In Our Care

Devoted and loving husband, father, and grandfather Frank Orlando Elliott was born in Ashland, Ohio on January 28, 1935 and died on October 3rd, 2022 in Lincoln, Massachusetts. He was 87 years of age. His parents were Frederick and Elisabeth Elliott. He is survived by his wife Ingrid, his brother Fred Elliott, daughter Karin and son Mark, and son-in-law Bart and daughter-in-law Lynn, and grandchildren Brendan, Auden and Halley.

Frank found joy in supporting his grandchildren’s many interests and athletic pursuits and was curious about all aspects of history and nature from World War II to neutrinos. As a child he was drawn to the beauty of forms, shapes, and design. He completed his undergraduate studies at Princeton University, where he was a member of the crew team, and graduated from Columbia University with a Bachelor of Architecture and Harvard University with a Master of Architecture. After college, Frank became a naval officer and over the years shared many stories of his time in the service. Frank was also a cancer survivor.

As an architect Frank became a partner with Brown Daltas and Associates and led offices in Rome, New York City, and Cambridge. The firm’s signature project was the $8 billion King Khalid Military City in Saudi Arabia. He later formed Elliott and Associates Architects and developed projects for the Walker School, Old Orchard Beach Seaside Salvation Army Pavilion and Kroc Centers on the East Coast. Frank’s studies and work took him all over the world, to Geneva, Switzerland where he met Ingrid in a coffee shop, and to Munich, Uganda, and Rome before settling in Cambridge, Massachusetts. Frank and Ingrid owned a home in Chatham, Massachusetts, where they spent many summers with their family.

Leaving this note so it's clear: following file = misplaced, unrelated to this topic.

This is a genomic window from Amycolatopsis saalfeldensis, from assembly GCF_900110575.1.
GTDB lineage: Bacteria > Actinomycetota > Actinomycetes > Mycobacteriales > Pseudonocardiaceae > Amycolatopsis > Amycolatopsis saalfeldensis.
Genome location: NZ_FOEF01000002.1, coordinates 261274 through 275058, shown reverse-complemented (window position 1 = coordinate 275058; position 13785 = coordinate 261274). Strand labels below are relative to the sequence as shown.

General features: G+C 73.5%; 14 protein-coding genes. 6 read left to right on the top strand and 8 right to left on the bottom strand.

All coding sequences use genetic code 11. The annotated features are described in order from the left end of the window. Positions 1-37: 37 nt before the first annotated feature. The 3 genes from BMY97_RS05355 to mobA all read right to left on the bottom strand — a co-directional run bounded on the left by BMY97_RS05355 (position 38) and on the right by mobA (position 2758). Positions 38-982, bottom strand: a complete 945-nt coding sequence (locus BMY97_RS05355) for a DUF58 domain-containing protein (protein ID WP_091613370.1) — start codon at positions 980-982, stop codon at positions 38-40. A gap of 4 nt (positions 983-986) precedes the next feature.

Frank loved fine art and one of his favorite artists was his friend, Italian painter Gaetano Pompa. Frank also created cartoons and elaborate picture boards for his family. Frank was an avid reader, especially enjoying paper versions of the New York Times and the Boston Globe. Frank enjoyed simple day to day pleasures like a favorite breakfast of scrambled eggs, croissants, and coffee, sharing snickers bars and chocolate cupcakes with others, and hot dogs, especially at Red Sox games. His nickname in the family was “Big Papi,” as he loved the Red Sox and Celtics. When saying goodbye to loved ones, Frank was known to say, “now, have a good time!” Frank was a great and good man and will be missed by all who love him.

A private service will be held on October 6.